import org.apache.hadoop.mapreduce.lib.output.FileOutputFormat;
import org.apache.hadoop.mapreduce.Counter;
import org.apache.hadoop.util.GenericOptionsParser;
import org.apache.hadoop.util.StringUtils;

public class WordCount2 {

  public static class TokenizerMapper
       extends Mapper<Object, Text, Text, IntWritable>{

    static enum CountersEnum { INPUT_WORDS }

    private final static IntWritable one = new IntWritable(1);
    private Text word = new Text();

    private boolean caseSensitive;
    private Set<String> patternsToSkip = new HashSet<String>();

    private Configuration conf;
    private BufferedReader fis;

    public void setup(Context context) throws IOException,
        InterruptedException {
      conf = context.getConfiguration();
      caseSensitive = conf.getBoolean("wordcount.case.sensitive", true);
      if (conf.getBoolean("wordcount.skip.patterns", true)) {
        URI[] patternsURIs = Job.getInstance(conf).getCacheFiles();
        for (URI patternsURI : patternsURIs) {
          Path patternsPath = new Path(patternsURI.getPath());
          String patternsFileName = patternsPath.getName().toString();

    private void parseSkipFile(String fileName) {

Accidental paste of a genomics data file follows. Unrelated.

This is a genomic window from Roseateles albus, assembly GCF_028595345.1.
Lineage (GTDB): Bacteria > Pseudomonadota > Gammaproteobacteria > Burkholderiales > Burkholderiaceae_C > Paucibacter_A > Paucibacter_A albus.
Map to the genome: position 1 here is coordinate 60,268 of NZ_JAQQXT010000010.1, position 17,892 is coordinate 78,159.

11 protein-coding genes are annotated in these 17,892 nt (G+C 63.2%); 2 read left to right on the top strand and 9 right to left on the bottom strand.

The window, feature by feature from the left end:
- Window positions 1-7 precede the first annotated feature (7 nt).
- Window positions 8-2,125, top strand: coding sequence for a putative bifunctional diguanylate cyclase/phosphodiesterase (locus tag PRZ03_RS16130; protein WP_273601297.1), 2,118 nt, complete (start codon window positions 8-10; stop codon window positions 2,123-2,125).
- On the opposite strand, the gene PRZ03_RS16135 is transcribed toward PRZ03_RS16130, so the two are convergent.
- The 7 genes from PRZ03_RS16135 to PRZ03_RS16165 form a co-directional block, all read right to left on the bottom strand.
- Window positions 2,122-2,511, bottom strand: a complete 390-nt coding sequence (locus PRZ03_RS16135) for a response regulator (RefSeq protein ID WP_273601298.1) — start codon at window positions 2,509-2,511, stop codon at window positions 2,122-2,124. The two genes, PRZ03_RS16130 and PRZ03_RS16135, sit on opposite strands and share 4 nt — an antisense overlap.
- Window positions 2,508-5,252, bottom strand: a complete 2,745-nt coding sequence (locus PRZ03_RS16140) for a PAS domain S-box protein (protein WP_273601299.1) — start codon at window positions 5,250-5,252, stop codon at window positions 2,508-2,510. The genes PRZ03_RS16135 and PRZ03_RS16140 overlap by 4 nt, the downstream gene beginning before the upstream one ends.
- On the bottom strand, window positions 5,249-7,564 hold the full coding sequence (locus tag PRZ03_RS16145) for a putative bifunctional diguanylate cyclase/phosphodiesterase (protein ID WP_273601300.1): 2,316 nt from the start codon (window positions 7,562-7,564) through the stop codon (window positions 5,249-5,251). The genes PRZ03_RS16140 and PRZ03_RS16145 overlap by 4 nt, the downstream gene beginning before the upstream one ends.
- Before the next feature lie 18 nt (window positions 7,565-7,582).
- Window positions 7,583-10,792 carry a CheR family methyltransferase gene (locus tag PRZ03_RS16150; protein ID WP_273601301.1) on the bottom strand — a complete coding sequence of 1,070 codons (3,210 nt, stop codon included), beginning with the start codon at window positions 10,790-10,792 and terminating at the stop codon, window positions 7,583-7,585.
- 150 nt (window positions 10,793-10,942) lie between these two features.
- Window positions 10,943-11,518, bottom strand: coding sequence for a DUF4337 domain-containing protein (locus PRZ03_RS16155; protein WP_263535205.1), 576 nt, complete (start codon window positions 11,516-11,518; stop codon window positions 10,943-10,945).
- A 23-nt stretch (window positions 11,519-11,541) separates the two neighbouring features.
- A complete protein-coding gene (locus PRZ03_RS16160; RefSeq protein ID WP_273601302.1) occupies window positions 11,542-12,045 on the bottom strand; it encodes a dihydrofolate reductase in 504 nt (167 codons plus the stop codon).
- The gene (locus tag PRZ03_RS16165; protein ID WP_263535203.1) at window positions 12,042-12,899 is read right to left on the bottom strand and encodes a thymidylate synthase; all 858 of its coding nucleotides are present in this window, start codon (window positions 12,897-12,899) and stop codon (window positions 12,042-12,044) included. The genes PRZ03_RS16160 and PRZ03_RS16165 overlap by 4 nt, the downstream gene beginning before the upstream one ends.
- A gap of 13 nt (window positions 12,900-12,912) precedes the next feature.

try {
        fis = new BufferedReader(new FileReader(fileName));
        String pattern = null;
        while ((pattern = fis.readLine()) != null) {
      } catch (IOException ioe) {
        System.err.println("Caught exception while parsing the cached file '"
            + StringUtils.stringifyException(ioe));

    public void map(Object key, Text value, Context context
                    ) throws IOException, InterruptedException {
      String line = (caseSensitive) ?
          value.toString() : value.toString().toLowerCase();
      for (String pattern : patternsToSkip) {
        line = line.replaceAll(pattern, "");
      StringTokenizer itr = new StringTokenizer(line);
      while (itr.hasMoreTokens()) {
        context.write(word, one);
        Counter counter = context.getCounter(CountersEnum.class.getName(),

  public static class IntSumReducer
       extends Reducer<Text,IntWritable,Text,IntWritable> {
    private IntWritable result = new IntWritable();

    public void reduce(Text key, Iterable<IntWritable> values,
                       Context context
                       ) throws IOException, InterruptedException {